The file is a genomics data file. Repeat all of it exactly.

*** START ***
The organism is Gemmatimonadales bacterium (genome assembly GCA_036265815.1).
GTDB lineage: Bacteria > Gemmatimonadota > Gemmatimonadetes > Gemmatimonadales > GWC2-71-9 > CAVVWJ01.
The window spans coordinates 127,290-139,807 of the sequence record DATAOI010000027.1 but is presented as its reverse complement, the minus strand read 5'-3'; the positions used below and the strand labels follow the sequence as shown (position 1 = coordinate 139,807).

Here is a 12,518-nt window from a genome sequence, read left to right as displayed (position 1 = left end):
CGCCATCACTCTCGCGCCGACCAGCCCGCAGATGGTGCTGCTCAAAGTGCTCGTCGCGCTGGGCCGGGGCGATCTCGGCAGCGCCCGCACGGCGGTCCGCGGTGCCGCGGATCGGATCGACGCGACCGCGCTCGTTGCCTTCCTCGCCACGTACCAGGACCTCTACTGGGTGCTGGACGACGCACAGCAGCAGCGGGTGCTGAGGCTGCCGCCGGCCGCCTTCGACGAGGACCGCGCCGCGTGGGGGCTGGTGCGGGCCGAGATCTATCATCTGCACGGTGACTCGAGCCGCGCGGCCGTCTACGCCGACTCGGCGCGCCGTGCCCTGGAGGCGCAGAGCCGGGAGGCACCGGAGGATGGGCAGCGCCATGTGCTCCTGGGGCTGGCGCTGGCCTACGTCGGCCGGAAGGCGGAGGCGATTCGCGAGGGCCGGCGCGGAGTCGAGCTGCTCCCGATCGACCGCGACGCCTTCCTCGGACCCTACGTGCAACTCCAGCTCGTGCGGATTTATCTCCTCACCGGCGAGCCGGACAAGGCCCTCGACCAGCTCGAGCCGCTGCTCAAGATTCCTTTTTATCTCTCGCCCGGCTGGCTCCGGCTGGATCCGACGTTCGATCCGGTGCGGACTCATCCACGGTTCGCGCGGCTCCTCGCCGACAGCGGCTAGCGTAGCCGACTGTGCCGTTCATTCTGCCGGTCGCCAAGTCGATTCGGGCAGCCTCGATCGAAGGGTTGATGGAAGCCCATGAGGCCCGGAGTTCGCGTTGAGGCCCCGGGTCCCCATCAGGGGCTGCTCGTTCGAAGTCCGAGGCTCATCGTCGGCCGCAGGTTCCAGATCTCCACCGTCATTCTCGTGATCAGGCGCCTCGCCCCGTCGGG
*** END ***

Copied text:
The organism is Gemmatimonadales bacterium (genome assembly GCA_036265815.1).
GTDB lineage: Bacteria > Gemmatimonadota > Gemmatimonadetes > Gemmatimonadales > GWC2-71-9 > CAVVWJ01.
The window spans coordinates 127,290-139,807 of the sequence record DATAOI010000027.1 but is presented as its reverse complement, the minus strand read 5'-3'; the positions used below and the strand labels follow the sequence as shown (position 1 = coordinate 139,807).

Here is a 12,518-nt window from a genome sequence, read left to right as displayed (position 1 = left end):
CGCCATCACTCTCGCGCCGACCAGCCCGCAGATGGTGCTGCTCAAAGTGCTCGTCGCGCTGGGCCGGGGCGATCTCGGCAGCGCCCGCACGGCGGTCCGCGGTGCCGCGGATCGGATCGACGCGACCGCGCTCGTTGCCTTCCTCGCCACGTACCAGGACCTCTACTGGGTGCTGGACGACGCACAGCAGCAGCGGGTGCTGAGGCTGCCGCCGGCCGCCTTCGACGAGGACCGCGCCGCGTGGGGGCTGGTGCGGGCCGAGATCTATCATCTGCACGGTGACTCGAGCCGCGCGGCCGTCTACGCCGACTCGGCGCGCCGTGCCCTGGAGGCGCAGAGCCGGGAGGCACCGGAGGATGGGCAGCGCCATGTGCTCCTGGGGCTGGCGCTGGCCTACGTCGGCCGGAAGGCGGAGGCGATTCGCGAGGGCCGGCGCGGAGTCGAGCTGCTCCCGATCGACCGCGACGCCTTCCTCGGACCCTACGTGCAACTCCAGCTCGTGCGGATTTATCTCCTCACCGGCGAGCCGGACAAGGCCCTCGACCAGCTCGAGCCGCTGCTCAAGATTCCTTTTTATCTCTCGCCCGGCTGGCTCCGGCTGGATCCGACGTTCGATCCGGTGCGGACTCATCCACGGTTCGCGCGGCTCCTCGCCGACAGCGGCTAGCGTAGCCGACTGTGCCGTTCATTCTGCCGGTCGCCAAGTCGATTCGGGCAGCCTCGATCGAAGGGTTGATGGAAGCCCATGAGGCCCGGAGTTCGCGTTGAGGCCCCGGGTCCCCATCAGGGGCTGCTCGTTCGAAGTCCGAGGCTCATCGTCGGCCGCAGGTTCCAGATCTCCACCGTCATTCTCGTGATCAGGCGCCTCGCCCCGTCGGG